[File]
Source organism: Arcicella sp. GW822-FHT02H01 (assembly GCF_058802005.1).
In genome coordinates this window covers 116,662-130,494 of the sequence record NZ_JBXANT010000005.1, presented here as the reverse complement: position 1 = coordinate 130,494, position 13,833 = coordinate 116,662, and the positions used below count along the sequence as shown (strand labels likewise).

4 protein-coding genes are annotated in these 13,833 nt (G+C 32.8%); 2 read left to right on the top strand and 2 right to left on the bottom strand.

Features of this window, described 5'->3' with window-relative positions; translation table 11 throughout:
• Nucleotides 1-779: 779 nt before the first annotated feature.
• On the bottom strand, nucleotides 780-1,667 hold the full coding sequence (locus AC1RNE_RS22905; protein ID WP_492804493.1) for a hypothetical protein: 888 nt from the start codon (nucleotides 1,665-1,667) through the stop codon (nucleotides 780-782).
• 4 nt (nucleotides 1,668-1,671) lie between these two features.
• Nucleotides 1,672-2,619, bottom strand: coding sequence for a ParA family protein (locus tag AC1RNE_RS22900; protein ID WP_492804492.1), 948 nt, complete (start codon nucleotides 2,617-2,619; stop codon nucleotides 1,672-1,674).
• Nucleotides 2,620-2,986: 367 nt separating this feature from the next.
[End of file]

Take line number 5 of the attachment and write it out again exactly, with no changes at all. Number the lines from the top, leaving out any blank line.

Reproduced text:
• Nucleotides 1-779: 779 nt before the first annotated feature.